The manipulation of light at the nanometer scale is highly pursued for both fundamental sciences and wide applications. The diffraction limit of light sets the limit for the smallest size of photonic devices to the scale of light wavelength. Fortunately, the peculiar properties of surface plasmons in metal nanostructures make it possible to squeeze light into nanoscale volumes and enable the manipulation of light and light–matter interactions beyond the diffraction limit. Studies on surface plasmons have led to the creation of a booming research field called plasmonics. Because of its various scientific and practical applications, plasmonics attracts researchers from different fields, making it a truly interdisciplinary subject.
Nanophotonics: Manipulating Light with Plasmons starts with the general physics of surface plasmons and a brief introduction to the most prominent research topics, followed by a discussion of computational techniques for light scattering by small particles. Then, a few special topics are highlighted, including surfaceenhanced Raman scattering, optical nanoantennas, optical forces, plasmonic waveguides and circuits, and gain-assisted plasmon resonances and propagation.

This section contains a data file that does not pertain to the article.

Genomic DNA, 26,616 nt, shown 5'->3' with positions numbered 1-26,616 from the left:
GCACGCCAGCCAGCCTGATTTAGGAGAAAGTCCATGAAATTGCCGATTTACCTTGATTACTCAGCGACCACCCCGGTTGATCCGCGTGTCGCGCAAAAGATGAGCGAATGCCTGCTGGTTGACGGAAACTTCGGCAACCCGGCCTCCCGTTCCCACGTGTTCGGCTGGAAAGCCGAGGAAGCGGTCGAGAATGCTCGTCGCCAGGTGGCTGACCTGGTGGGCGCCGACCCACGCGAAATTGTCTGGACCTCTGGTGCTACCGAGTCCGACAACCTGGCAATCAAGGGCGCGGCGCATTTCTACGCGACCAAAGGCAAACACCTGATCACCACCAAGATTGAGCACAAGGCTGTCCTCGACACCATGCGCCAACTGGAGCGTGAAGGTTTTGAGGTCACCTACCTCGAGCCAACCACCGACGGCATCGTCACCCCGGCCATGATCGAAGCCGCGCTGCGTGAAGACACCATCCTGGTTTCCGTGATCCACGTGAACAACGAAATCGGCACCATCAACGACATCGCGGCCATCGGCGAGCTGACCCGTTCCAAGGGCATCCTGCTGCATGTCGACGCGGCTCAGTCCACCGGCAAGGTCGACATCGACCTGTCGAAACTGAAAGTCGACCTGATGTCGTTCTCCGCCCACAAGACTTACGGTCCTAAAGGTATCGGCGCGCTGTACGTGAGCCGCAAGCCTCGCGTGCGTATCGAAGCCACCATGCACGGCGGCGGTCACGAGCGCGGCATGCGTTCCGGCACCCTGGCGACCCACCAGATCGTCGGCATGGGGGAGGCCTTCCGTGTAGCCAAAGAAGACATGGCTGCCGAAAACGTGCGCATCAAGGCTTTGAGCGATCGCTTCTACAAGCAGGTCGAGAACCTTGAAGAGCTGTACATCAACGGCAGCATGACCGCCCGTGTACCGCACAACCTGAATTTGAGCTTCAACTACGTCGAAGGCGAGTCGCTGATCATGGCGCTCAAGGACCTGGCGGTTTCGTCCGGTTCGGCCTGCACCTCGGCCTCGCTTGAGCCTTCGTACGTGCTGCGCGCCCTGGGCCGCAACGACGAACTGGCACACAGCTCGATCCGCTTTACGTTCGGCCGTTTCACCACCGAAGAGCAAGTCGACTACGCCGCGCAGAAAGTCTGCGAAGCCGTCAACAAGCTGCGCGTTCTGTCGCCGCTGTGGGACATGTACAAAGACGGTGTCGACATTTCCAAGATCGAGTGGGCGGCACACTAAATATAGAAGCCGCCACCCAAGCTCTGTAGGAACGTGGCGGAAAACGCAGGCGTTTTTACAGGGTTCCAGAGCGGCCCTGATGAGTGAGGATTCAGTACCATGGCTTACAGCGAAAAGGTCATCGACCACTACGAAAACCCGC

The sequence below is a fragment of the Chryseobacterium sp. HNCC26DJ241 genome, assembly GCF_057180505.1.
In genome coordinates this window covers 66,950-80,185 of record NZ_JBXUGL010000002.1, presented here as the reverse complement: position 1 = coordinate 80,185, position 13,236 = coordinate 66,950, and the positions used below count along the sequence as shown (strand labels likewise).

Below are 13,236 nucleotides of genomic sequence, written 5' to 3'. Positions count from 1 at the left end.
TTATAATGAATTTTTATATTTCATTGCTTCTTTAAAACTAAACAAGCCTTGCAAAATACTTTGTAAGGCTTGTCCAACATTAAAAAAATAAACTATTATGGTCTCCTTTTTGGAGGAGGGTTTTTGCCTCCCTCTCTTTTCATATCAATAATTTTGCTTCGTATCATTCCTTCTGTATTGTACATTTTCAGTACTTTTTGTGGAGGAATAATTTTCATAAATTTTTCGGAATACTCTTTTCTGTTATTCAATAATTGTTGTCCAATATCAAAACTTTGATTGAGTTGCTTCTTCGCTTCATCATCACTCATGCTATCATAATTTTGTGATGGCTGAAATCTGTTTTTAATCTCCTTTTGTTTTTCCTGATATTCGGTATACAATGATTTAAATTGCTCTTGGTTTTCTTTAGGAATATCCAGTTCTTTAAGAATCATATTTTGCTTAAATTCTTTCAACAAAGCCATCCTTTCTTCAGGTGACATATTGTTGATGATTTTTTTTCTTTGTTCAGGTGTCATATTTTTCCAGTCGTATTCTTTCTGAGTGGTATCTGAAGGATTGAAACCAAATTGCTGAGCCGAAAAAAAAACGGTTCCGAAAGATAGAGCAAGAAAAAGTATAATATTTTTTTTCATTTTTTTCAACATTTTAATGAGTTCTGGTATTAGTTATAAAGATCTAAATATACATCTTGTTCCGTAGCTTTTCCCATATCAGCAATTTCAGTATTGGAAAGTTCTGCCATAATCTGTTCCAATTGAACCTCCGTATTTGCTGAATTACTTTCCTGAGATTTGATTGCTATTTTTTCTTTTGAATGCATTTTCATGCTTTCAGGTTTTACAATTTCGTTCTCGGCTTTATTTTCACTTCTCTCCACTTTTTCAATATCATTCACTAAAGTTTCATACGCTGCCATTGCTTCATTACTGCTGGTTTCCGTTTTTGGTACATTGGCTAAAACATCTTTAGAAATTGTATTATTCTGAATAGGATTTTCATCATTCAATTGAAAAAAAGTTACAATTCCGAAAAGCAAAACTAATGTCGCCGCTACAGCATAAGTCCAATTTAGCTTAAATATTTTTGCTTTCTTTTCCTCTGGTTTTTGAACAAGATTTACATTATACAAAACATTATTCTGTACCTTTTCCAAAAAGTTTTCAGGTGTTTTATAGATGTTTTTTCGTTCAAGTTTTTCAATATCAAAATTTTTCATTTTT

The book discusses the fundamental and representative properties of both localized surface plasmons and propagating surface plasmons. It explains various phenomena and mechanisms using elegant model systems with well-defined structures, is illustrated throughout with excellent figures, and contains an extensive list of references at the end of each chapter. It will help graduate-level students and researchers in nanophotonics, physics, chemistry, materials science, nanoscience and nanotechnology, and electrical and electronic engineering get a quick introduction to this field.